Corporate America is embracing gender-neutral titles—for now


Corporate America is embracing gender-neutral titles—for now

More companies are beginning to use the term ‘chair’ rather than ‘chairman.’ But will this shift persist?

BY Pavithra Mohan

In November, Intel noted in a regulatory filing that the company’s board had approved “amendments to delete outdated references” and “utilize gender-neutral terms.” The line referred to a small but notable change that many prominent companies have made in recent years—from major tech players like Amazon and Apple to other leading brands like Starbucks and Tesla—as many of them faced pressure to invest in DEI initiatives after 2020.

An analysis conducted by Bloomberg found that 123 companies in the S&P 500 had made adjustments to the term “chairman” since 2020, using “chair” or “chairperson” instead. The analysis, which examined more than 2,000 regulatory filings, found that the majority of those companies quietly disclosed the change in filings, without any kind of public announcement. In total, 185 companies—over a third of the S&P 500—now use gender-neutral language in this context. As recently as 2020, however, 438 companies were still opting for “chairman” regardless of who held the role, according to Bloomberg.

The companies that have taken this step span several industries—including finance (JPMorgan Chase) and healthcare (UnitedHealth)—and are among the most valuable in the U.S. These changes are also in line with broader efforts to adopt gender-neutral language well beyond the corporate world, many of which date back decades. (Last year, for example, lawmakers introduced a bill that sought to revise the U.S. legal code to use gender-neutral language.)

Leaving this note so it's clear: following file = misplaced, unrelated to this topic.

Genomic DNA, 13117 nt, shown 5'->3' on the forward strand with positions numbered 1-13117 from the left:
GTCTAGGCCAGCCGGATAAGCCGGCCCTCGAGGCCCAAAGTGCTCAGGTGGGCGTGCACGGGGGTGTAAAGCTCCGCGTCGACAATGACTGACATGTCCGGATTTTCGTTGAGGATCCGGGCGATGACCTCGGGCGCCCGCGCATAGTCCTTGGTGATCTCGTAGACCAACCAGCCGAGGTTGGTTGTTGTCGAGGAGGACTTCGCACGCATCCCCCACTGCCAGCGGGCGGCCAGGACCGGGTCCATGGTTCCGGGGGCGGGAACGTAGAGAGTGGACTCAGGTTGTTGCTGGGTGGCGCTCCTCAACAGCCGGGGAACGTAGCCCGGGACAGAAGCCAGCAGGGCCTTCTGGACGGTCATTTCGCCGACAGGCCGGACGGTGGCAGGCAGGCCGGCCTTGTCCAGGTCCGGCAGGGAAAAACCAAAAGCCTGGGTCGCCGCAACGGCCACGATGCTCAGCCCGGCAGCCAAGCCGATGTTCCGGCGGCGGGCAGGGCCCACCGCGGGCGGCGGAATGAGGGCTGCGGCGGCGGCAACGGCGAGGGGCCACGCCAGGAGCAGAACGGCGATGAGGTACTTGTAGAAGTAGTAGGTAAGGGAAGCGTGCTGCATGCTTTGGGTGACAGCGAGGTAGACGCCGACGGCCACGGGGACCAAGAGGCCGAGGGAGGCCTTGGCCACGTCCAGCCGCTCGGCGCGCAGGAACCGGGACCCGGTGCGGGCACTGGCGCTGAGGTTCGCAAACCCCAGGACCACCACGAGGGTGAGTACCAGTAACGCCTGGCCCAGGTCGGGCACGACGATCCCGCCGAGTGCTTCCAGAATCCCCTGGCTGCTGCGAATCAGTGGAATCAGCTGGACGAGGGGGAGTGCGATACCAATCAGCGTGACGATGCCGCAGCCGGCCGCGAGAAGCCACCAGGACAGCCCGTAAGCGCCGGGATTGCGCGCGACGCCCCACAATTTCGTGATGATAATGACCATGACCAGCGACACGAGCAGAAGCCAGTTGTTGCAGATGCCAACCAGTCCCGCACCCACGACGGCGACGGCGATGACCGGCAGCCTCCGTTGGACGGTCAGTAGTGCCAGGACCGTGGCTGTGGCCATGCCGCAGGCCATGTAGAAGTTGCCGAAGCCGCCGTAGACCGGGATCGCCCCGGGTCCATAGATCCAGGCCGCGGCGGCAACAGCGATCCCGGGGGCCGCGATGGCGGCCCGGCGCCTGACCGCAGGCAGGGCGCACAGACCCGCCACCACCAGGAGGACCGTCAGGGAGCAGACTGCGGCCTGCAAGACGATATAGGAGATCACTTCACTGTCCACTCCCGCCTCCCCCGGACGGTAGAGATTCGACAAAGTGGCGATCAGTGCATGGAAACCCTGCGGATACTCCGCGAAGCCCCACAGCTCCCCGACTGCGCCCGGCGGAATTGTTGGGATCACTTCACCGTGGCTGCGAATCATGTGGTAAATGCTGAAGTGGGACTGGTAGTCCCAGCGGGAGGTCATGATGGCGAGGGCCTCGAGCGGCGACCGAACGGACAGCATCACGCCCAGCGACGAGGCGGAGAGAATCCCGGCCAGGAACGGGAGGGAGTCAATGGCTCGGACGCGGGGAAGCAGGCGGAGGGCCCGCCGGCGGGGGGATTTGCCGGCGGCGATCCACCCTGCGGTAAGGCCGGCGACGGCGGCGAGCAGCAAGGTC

But Bloomberg notes that the trend of moving away from “chairman” has slowed since early 2023, seemingly in response to the growing backlash and political outrage over corporate DEI initiatives. That might also explain why so many of these companies have not drawn attention to their use of gender-neutral language—a shift that shouldn’t be particularly controversial, given “chair” or “chairperson” is simply a more accurate descriptor for boards that have a non-male leader.

Corporate America is embracing gender-neutral titles—for now

In the aftermath of the Supreme Court ruling on affirmative action, however, companies have grown cautious of potential lawsuits, a fear that has driven them to both overhaul the language in their filings—scrubbing terms like “anti-racist”—and quietly retreat from DEI initiatives. The teams trying to keep DEI initiatives afloat at many companies have been hit hard, as layoffs have swept the tech industry over the last year.

As Fast Company has previously reported, this disinvestment is not exactly new: It didn’t take long for companies to pull away from their commitments to DEI, after the public outcry following George Floyd’s murder began to fade. But the reticence to make, or at least talk about, relatively minor changes to terms like “chairman” seems to indicate that many companies won’t reverse course anytime soon.



Pavithra Mohan is a staff writer for Fast Company. 


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